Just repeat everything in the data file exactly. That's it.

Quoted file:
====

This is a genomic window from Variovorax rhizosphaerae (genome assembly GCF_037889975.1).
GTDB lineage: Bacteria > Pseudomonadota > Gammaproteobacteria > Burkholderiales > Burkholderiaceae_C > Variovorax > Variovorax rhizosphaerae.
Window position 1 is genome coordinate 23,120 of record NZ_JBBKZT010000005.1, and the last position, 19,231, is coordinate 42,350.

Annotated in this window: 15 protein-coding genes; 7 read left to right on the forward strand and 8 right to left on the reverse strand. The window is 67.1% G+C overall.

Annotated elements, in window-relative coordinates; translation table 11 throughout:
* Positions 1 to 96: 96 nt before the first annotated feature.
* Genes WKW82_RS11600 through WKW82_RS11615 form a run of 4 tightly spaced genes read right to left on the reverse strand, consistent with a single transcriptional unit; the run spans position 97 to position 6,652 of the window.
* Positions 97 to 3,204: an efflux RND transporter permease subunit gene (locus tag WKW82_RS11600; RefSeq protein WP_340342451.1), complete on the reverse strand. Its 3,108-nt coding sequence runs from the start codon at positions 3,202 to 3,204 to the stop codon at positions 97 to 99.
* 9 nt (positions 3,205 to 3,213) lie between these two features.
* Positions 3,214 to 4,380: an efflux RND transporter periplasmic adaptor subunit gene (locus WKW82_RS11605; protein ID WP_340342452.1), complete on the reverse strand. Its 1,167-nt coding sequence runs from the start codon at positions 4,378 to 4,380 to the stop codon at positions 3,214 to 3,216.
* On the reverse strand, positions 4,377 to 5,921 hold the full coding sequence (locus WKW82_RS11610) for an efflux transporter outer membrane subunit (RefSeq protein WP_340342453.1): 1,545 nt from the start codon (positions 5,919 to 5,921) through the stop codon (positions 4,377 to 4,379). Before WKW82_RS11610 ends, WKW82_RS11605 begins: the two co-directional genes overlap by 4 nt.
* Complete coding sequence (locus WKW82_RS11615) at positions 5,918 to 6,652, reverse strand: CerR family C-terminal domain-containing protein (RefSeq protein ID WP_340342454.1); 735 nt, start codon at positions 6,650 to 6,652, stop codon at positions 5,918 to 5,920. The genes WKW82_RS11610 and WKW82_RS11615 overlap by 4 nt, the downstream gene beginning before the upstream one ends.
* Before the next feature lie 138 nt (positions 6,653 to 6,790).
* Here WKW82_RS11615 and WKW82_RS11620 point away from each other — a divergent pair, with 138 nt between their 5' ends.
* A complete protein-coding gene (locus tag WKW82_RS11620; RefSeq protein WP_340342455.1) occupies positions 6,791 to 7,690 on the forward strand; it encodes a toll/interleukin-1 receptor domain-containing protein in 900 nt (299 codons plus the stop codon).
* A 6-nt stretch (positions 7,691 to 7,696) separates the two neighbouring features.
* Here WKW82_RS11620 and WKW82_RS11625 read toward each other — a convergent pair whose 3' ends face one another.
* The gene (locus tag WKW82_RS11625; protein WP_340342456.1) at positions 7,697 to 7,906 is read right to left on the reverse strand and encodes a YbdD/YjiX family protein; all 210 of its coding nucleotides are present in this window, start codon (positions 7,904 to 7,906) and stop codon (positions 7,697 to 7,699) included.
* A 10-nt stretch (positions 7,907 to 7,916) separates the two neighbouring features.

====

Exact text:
This is a genomic window from Variovorax rhizosphaerae (genome assembly GCF_037889975.1).
GTDB lineage: Bacteria > Pseudomonadota > Gammaproteobacteria > Burkholderiales > Burkholderiaceae_C > Variovorax > Variovorax rhizosphaerae.
Window position 1 is genome coordinate 23,120 of record NZ_JBBKZT010000005.1, and the last position, 19,231, is coordinate 42,350.

Annotated in this window: 15 protein-coding genes; 7 read left to right on the forward strand and 8 right to left on the reverse strand. The window is 67.1% G+C overall.

Annotated elements, in window-relative coordinates; translation table 11 throughout:
* Positions 1 to 96: 96 nt before the first annotated feature.
* Genes WKW82_RS11600 through WKW82_RS11615 form a run of 4 tightly spaced genes read right to left on the reverse strand, consistent with a single transcriptional unit; the run spans position 97 to position 6,652 of the window.
* Positions 97 to 3,204: an efflux RND transporter permease subunit gene (locus tag WKW82_RS11600; RefSeq protein WP_340342451.1), complete on the reverse strand. Its 3,108-nt coding sequence runs from the start codon at positions 3,202 to 3,204 to the stop codon at positions 97 to 99.
* 9 nt (positions 3,205 to 3,213) lie between these two features.
* Positions 3,214 to 4,380: an efflux RND transporter periplasmic adaptor subunit gene (locus WKW82_RS11605; protein ID WP_340342452.1), complete on the reverse strand. Its 1,167-nt coding sequence runs from the start codon at positions 4,378 to 4,380 to the stop codon at positions 3,214 to 3,216.
* On the reverse strand, positions 4,377 to 5,921 hold the full coding sequence (locus WKW82_RS11610) for an efflux transporter outer membrane subunit (RefSeq protein WP_340342453.1): 1,545 nt from the start codon (positions 5,919 to 5,921) through the stop codon (positions 4,377 to 4,379). Before WKW82_RS11610 ends, WKW82_RS11605 begins: the two co-directional genes overlap by 4 nt.
* Complete coding sequence (locus WKW82_RS11615) at positions 5,918 to 6,652, reverse strand: CerR family C-terminal domain-containing protein (RefSeq protein ID WP_340342454.1); 735 nt, start codon at positions 6,650 to 6,652, stop codon at positions 5,918 to 5,920. The genes WKW82_RS11610 and WKW82_RS11615 overlap by 4 nt, the downstream gene beginning before the upstream one ends.
* Before the next feature lie 138 nt (positions 6,653 to 6,790).
* Here WKW82_RS11615 and WKW82_RS11620 point away from each other — a divergent pair, with 138 nt between their 5' ends.
* A complete protein-coding gene (locus tag WKW82_RS11620; RefSeq protein WP_340342455.1) occupies positions 6,791 to 7,690 on the forward strand; it encodes a toll/interleukin-1 receptor domain-containing protein in 900 nt (299 codons plus the stop codon).
* A 6-nt stretch (positions 7,691 to 7,696) separates the two neighbouring features.
* Here WKW82_RS11620 and WKW82_RS11625 read toward each other — a convergent pair whose 3' ends face one another.
* The gene (locus tag WKW82_RS11625; protein WP_340342456.1) at positions 7,697 to 7,906 is read right to left on the reverse strand and encodes a YbdD/YjiX family protein; all 210 of its coding nucleotides are present in this window, start codon (positions 7,904 to 7,906) and stop codon (positions 7,697 to 7,699) included.
* A 10-nt stretch (positions 7,907 to 7,916) separates the two neighbouring features.